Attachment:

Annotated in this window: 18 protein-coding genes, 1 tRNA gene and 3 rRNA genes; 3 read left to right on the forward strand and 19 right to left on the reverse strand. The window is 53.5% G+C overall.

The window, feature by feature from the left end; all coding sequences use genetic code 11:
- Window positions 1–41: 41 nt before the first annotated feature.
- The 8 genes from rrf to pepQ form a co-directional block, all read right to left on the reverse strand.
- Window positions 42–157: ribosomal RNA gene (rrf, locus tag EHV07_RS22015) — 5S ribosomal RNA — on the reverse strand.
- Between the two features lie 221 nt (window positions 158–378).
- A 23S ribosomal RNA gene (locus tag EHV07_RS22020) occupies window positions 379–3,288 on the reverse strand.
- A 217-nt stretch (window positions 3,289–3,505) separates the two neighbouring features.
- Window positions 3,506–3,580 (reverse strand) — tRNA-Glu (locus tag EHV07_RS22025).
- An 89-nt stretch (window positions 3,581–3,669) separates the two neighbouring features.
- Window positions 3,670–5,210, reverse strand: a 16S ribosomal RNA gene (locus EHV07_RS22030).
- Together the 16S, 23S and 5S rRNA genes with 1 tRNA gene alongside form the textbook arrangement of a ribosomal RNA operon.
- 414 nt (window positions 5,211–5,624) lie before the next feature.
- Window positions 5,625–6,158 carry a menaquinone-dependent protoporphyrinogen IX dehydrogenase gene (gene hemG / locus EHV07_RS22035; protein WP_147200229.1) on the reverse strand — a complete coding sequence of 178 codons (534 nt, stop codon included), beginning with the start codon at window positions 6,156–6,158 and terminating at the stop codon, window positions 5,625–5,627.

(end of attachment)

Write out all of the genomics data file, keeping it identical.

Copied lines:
Annotated in this window: 18 protein-coding genes, 1 tRNA gene and 3 rRNA genes; 3 read left to right on the forward strand and 19 right to left on the reverse strand. The window is 53.5% G+C overall.

The window, feature by feature from the left end; all coding sequences use genetic code 11:
- Window positions 1–41: 41 nt before the first annotated feature.
- The 8 genes from rrf to pepQ form a co-directional block, all read right to left on the reverse strand.
- Window positions 42–157: ribosomal RNA gene (rrf, locus tag EHV07_RS22015) — 5S ribosomal RNA — on the reverse strand.
- Between the two features lie 221 nt (window positions 158–378).
- A 23S ribosomal RNA gene (locus tag EHV07_RS22020) occupies window positions 379–3,288 on the reverse strand.
- A 217-nt stretch (window positions 3,289–3,505) separates the two neighbouring features.
- Window positions 3,506–3,580 (reverse strand) — tRNA-Glu (locus tag EHV07_RS22025).
- An 89-nt stretch (window positions 3,581–3,669) separates the two neighbouring features.
- Window positions 3,670–5,210, reverse strand: a 16S ribosomal RNA gene (locus EHV07_RS22030).
- Together the 16S, 23S and 5S rRNA genes with 1 tRNA gene alongside form the textbook arrangement of a ribosomal RNA operon.
- 414 nt (window positions 5,211–5,624) lie before the next feature.
- Window positions 5,625–6,158 carry a menaquinone-dependent protoporphyrinogen IX dehydrogenase gene (gene hemG / locus EHV07_RS22035; protein WP_147200229.1) on the reverse strand — a complete coding sequence of 178 codons (534 nt, stop codon included), beginning with the start codon at window positions 6,156–6,158 and terminating at the stop codon, window positions 5,625–5,627.